Rural lender Rabobank expects that 2020 will have been the sixth consecutive year of agricultural land price growth in Australia, which according to ABARES data, represents a 41 percent increase nationally over the six-year period.
And with most agri commodity prices also trading at or near record highs, Rabobank’s April Agribusiness Monthly looks at whether prices are sustainable at these levels or if farmers and graziers should plan for price downside in 2021.
“While land price growth has been sharp, and strong, we expect prices are sustainable at these levels, with a downward correction very unlikely,” Rabo concluded in its report.
In the short term, the fundamentals of the land market remained extremely strong, the lender said, suggesting that there were three main drivers of land prices:
- Interest rates
- Productivity (output and costs) and
- Commodity prices.
The explanatory power of these variables varied by commodity type, Rabo’s senior agricultural analyst Wes Lefroy said.
“For example, for cropping lands, these three variables achieved an r2=0.87 with land prices over the last 30 years.
“Over the past six years, nationally, these fundamentals have been the most supportive they have been over the last 30 years. The cost of funding remains at the lowest point on record, the Rabobank Commodity Price index remains at its highest point on record, and production levels in 2020 were well above average,” he said.
With a medium-term lens, Mr Lefroy said a key question remained: Have land prices over-shot productivity?
According to analysis Rabo completed with Digital Agriculture Services, the price per unit of productivity (NPP) had nearly doubled in some region of Australia from 2012 to 2019, indicating that land prices had been growing much faster than productivity.
“Theoretically, if the price of land has outstripped productivity growth, it may imply land is over-valued,” Mr Lefroy said.
“However, it is important to recognise that pure returns aren’t the only reason for buying. For example, in many regions, large farmers and graziers now border each other, and are willing to pay a premium (20-40 higher than the market) to unlock economies of scale.”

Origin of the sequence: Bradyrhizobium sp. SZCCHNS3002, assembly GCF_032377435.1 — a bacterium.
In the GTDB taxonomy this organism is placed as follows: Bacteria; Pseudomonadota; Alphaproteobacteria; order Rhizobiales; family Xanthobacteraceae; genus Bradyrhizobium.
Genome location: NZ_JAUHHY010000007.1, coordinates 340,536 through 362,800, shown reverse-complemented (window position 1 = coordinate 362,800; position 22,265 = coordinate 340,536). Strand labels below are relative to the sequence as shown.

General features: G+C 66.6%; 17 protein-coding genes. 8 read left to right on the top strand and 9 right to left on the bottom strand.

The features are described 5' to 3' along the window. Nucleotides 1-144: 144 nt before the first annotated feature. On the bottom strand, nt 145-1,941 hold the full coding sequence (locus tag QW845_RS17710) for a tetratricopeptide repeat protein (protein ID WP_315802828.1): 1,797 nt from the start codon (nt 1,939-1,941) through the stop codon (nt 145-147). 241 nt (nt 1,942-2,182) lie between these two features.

“Similarly, buyers can place value on risk diversification, or make purchases for succession reasons, which can cause the price to deviate from the productivity of the land. These factors support the sustainability of higher prices in the medium term,” he said.
Could the industry see a downward correction?
Rabobank sees a downward correction in the next 12 months as “very unlikely”.
“Past downward corrections have been associated with two scenarios,” Mr Lefroy said.
“Firstly, a rise in ag land prices on weak underlying fundamentals. For example – during a drought prices can actually increase as supply contracts much faster than demand, after which we would expect to see a gradual downward correction.
Secondly, a large shock to a combination of prices, production or interest rates, could also cause a downward correction.
“Given these two scenarios, and strong current underlying fundamentals, we see either of these scenarios evolving in the next 12 months as very unlikely,” he said.
Rabo’s monthly Rural Commodities Index shows farmgate prices for all commodities, in A$ terms have eased a little in March, but remain high by historical standards.
The coexistence of high commodity process and good seasonal conditions was underpinning a profitable2020/21 season for most Australian farmers.